Human retinal organoids with an OPA1 mutation are defective in retinal ganglion cell differentiation and function

Stem Cell Reports. 2023 Nov 27:S2213-6711(23)00453-8. doi: 10.1016/j.stemcr.2023.11.004. Online ahead of print.


Autosomal dominant optic atrophy (ADOA), mostly caused by heterozygous OPA1 mutations and characterized by retinal ganglion cell (RGC) loss and optic nerve degeneration, is one of the most common types of inherited optic neuropathies. Previous work using a two-dimensional (2D) differentiation model of induced pluripotent stem cells (iPSCs) has investigated ADOA pathogenesis but failed to agree on the effect of OPA1 mutations on RGC differentiation. Here, we use 3D retinal organoids capable of mimicking in vivo retinal development to resolve the issue. We generated isogenic iPSCs carrying the hotspot OPA1 c.2708_2711delTTAG mutation and found that the mutant variant caused defective initial and terminal differentiation and abnormal electrophysiological properties of organoid-derived RGCs. Moreover, this variant inhibits progenitor proliferation and results in mitochondrial dysfunction. These data demonstrate that retinal organoids coupled with gene editing serve as a powerful tool to definitively identify disease-related phenotypes and provide valuable resources to further investigate ADOA pathogenesis and screen for ADOA therapeutics.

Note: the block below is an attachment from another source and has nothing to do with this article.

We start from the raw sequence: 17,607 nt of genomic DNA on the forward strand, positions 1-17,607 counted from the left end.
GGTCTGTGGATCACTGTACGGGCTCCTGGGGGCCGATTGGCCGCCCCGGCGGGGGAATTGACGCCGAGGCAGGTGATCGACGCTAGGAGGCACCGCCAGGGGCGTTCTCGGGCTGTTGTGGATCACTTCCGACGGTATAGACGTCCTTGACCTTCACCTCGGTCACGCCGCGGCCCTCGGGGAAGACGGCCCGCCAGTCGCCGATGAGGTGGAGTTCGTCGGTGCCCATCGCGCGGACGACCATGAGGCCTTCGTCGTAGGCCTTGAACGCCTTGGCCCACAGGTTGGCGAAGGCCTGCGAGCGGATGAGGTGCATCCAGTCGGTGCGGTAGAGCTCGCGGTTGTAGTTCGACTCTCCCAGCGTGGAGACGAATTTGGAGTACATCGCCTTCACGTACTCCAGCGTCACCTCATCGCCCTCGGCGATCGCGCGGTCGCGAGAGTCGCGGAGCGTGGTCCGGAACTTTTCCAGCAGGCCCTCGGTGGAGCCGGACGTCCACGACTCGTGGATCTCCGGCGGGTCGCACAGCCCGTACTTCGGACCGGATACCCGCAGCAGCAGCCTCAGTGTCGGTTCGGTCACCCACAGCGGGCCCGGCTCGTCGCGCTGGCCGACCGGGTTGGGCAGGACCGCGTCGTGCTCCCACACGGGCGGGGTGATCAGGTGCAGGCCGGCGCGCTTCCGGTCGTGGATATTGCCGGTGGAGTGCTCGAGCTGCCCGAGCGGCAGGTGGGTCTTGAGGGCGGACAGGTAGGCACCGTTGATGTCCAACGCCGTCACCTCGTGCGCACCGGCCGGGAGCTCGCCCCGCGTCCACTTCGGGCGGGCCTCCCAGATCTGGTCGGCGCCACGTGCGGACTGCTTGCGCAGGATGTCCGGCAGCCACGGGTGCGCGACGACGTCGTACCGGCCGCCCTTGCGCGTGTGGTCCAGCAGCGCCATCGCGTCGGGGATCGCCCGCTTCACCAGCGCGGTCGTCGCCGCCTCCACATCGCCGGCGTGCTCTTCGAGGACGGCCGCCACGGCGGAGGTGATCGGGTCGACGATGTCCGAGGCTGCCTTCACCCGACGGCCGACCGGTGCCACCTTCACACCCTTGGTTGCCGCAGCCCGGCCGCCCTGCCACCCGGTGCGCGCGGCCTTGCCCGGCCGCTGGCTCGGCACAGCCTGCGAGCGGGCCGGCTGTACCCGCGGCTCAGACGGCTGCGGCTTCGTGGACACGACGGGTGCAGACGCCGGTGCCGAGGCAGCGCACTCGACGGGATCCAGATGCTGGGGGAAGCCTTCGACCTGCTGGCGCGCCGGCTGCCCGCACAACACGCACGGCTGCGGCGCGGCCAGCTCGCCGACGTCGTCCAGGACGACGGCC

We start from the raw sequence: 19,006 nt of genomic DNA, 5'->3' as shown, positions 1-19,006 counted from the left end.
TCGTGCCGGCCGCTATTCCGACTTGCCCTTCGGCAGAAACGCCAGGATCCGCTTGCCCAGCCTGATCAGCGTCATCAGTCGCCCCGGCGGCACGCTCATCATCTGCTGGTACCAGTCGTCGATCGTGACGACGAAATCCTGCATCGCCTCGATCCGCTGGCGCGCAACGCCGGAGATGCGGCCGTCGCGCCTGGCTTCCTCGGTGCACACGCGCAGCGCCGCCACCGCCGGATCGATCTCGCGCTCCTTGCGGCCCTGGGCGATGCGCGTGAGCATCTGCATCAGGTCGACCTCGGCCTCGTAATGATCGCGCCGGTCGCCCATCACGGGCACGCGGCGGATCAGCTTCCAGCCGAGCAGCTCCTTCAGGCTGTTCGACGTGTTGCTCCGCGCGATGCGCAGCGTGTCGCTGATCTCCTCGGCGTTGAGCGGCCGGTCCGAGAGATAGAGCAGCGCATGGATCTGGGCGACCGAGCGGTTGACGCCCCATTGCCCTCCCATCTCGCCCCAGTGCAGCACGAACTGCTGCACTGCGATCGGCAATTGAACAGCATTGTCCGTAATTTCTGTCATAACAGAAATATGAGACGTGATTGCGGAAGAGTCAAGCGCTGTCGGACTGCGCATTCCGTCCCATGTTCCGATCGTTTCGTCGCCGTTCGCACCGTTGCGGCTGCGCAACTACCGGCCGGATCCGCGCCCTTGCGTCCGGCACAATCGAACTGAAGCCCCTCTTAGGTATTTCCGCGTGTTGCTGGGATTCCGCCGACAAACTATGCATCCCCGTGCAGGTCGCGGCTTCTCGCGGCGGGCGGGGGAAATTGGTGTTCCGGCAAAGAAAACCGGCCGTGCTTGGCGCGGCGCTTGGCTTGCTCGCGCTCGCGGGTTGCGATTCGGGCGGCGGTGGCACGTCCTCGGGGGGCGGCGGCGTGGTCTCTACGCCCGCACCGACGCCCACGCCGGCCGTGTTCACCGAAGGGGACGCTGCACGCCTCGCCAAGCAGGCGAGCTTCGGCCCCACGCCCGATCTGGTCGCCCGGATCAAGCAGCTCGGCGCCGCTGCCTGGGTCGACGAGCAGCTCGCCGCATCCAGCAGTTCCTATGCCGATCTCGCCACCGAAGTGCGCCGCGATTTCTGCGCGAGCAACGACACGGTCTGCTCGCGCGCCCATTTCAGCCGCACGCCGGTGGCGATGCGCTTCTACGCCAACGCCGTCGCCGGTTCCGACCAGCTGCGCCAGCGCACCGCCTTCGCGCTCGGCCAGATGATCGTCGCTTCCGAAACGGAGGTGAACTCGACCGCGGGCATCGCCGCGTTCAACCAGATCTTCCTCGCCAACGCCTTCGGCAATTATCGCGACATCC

PMID:38101398 | DOI:10.1016/j.stemcr.2023.11.004